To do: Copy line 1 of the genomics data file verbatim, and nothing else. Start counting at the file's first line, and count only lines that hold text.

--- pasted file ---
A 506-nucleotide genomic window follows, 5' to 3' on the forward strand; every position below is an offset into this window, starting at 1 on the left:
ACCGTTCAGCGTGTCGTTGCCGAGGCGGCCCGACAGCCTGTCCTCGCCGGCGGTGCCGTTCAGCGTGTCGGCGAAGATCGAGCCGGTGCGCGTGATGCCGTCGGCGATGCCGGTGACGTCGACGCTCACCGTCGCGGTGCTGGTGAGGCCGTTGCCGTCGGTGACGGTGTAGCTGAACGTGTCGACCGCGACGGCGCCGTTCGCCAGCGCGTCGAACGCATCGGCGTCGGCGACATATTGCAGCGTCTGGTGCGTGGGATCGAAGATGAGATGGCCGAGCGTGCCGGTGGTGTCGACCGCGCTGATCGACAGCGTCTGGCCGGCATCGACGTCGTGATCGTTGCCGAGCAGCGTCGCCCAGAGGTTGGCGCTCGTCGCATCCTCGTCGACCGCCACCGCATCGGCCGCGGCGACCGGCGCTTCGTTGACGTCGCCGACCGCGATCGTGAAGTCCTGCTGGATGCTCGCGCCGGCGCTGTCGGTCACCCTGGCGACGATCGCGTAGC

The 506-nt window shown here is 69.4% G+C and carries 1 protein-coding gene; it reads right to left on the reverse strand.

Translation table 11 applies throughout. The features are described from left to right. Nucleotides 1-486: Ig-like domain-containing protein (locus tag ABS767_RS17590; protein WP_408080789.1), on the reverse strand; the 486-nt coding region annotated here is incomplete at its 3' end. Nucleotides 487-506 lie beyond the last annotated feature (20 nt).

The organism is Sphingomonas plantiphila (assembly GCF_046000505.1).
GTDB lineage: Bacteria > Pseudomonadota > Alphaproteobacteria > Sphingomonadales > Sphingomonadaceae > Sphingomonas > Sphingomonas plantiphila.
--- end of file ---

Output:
A 506-nucleotide genomic window follows, 5' to 3' on the forward strand; every position below is an offset into this window, starting at 1 on the left: